Table of Contents Show
- About Union Valley Reservoir
- Best Time of Year to Visit Union Valley Reservoir
- Things To Do While RV Camping at Union Valley Reservoir
- Union Valley Reservoir Camping
Need some nature? If you happen to be traveling in between Reno and Sacramento, Union Valley Reservoir is a hidden camping gem.
About Union Valley Reservoir
Located 20 miles northeast of Placerville, CA, the Union Valley Reservoir is a 277,000-acre body of water in Eldorado National Forest in the Sierra Nevada mountain range. The reservoir is at a good elevation of 4,870 feet, making it a great respite from the summer heat.
Best Time of Year to Visit Union Valley Reservoir
Summer and fall are the best times to visit. With the elevation, you can enjoy the water activities and a break from the heat down at lower elevations. Fall is an excellent time for hiking and biking to enjoy cooler temps. Winter visitors can enjoy the snow, but this area is on the verge of the snow/rain area, so it may just be muddy!
Things To Do While RV Camping at Union Valley Reservoir
With the reservoir at hand, of course, any water activity is attractive. Boating, fishing, swimming, and kayaking are all popular activities. Fishermen will enjoy catching rainbow trout, brown, and mackinaw, as well as kokanee salmon.
There are numerous trails for mountain biking and hiking, such as the Union Valley Bike Trail and Bassi Falls hiking trail. The bike trailer connects with the campground and follows the lake for 4.8 miles.
Union Valley Reservoir Camping
West Point Campground
This campground is open from June-Oct and is a no-frills campground with eight sites, a boat ramp, and vault toilets. $25/night, no reservations.
Wolf Creek Campground
This modern campground is on the north shore of the Union Valley Reservoir. There are two loops, and each site has picnic tables, fire rings, and bear lockers. There are 44 non-electric sites, including 3 group sites and a couple of tent-only sites. $28-$56 per night, group $140-170/night from late May to early September.
Yellow Jacket Campground
Sites at this simple campground include picnic tables, grills, and fire rings, and there is a dump station and flush and vault toilets. A host is on-site. Some sites are reservable, and some are first-come, first-serve. There are nine regular size sites and ten tents only, no electricity at any sites here—$ 28/$10 dump fee. Reviews mention spacious sites!
Wench Creek Campground
Nicely paved roads lead to the camping area, located on the east shore of the reservoir, and this simple campground is near the water. You can hike the Bassi Creek Upper falls from here, a 4.5-mile hike out and back. Flush and vault toilets, fire rings, grill grates, and bear boxes. $28/night first come, first serve.
Azalea Cove Campground
This unique campground is a Walk/bike/boat-in only campground. It is ½ mile from the nearest parking area and a mile over water from the closest boat ramp. There are ten campsites here with a lot of privacy, but campers must bring their own water, but there are picnic tables and campfire rings, along with vault toilets. Open late May-early Sept. No fee.
Big Silver Group Campground
This group area includes three tent sites, 4 RV accessible sites, three walk-in tent sites, a group kitchen area with tables and grills, and a group campfire circle. There are vault toilets and trash pickup. There is no water available so you must bring your own and no electricity. The nearest town is 25 miles away, but there is a store with a restaurant, gas, and phone within 10 miles. $145/night.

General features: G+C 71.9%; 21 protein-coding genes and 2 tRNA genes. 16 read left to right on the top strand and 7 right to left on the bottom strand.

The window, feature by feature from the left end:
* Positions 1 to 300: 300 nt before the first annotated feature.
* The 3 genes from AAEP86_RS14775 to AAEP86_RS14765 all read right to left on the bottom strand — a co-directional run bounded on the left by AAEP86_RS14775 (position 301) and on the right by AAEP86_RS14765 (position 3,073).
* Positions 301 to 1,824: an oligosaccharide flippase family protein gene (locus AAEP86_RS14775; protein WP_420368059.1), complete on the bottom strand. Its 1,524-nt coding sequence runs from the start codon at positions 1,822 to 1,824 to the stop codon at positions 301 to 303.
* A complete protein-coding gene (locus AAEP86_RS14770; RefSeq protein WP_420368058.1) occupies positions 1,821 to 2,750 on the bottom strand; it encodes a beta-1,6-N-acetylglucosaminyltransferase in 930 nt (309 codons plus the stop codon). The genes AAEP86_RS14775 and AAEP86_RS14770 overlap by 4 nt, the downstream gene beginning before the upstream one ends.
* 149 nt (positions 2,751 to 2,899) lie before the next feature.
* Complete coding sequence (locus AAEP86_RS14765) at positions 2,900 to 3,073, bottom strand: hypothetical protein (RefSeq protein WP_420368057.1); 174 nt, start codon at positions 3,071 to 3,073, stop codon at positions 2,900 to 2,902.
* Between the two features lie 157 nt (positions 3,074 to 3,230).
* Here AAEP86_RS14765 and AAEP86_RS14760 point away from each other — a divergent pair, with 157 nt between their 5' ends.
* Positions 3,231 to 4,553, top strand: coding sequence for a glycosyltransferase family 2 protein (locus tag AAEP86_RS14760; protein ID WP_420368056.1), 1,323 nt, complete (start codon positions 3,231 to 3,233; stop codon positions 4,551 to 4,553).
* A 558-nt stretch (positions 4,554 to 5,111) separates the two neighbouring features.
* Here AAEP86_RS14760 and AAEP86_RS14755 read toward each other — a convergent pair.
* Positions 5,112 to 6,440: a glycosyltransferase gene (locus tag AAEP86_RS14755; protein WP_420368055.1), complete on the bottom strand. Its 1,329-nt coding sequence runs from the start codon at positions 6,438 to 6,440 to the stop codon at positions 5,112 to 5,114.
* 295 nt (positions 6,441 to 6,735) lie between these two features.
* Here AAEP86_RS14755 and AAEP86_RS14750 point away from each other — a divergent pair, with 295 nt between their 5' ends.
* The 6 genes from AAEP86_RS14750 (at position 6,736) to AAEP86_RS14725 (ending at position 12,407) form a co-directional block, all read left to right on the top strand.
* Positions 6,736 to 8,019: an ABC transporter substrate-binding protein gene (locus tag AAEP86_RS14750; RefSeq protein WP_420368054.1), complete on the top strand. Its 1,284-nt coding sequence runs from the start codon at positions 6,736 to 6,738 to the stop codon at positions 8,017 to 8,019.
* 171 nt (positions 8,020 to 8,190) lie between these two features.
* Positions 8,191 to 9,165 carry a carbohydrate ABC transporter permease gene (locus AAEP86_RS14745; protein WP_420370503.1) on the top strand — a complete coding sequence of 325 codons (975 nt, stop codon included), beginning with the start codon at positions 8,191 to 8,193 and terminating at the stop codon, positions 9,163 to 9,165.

Fashoda Way, Pollock Pines, CA 95726
This is a very scenic area to camp at the Union Creek Reservoir. All sites are walk-to tent camping. There are showers, vault toilets, grills, drinking water, and 30 non-electric tent-only sites for $28/night.
Fashoda Way, Pollock Pines, CA 95726
This is a more popular camping area in the national forest, on the reservoir’s shores amid the towering cedar and ponderosa pines. The sunset views are spectacular here, hence the name of the park. All water and bike activities are popular from this base camp. Remnants of the gold mining in the area are fun to explore. One hundred thirty-one campsites are available, including 30 tent-only sites, ALL non-electric. There is a boat ramp, paved parking area, vault toilets, and drinking water. A dump station is available on site as well.
Each site has a grill, campfire rings, and water. There are picnic areas, showers, and a beach. Peak season rates $28-$56 per night plus online registration fees. There are some first-come, first-serve sites, there is a daily fee for pets, and there are no bear boxes, so you must be prepared.
Jones Fork Campground
This simple park is open from June to October, at $10/single family site and $5/each extra vehicle. Only first come, first serve with vault toilets.
Camino Cove Campground
Many think Camino Cove is the most beautiful camping spot on the reservoir. While in the forest and on the lakeshore like the others, you can see the mountain range in the distance. However, there are no picnic tables, grills, or piped water at this location. There are 32 campsites here, which are first-come, first-serve. There are fire rings and vault toilets. Camping here is free.
The Union Creek Reservoir is an excellent location for an escape from the city. There are numerous camping areas around the water, many of which are first-come, first-serve, and with few amenities for those who want to get back to nature. National Forest land surrounds the area, leading to fantastic forest surroundings and natural beauty to bike, hike, boat, fish, and camp. If you’re able to camp while “roughing it” a little, the sites’ natural beauty and excellent summer weather are easy to enjoy.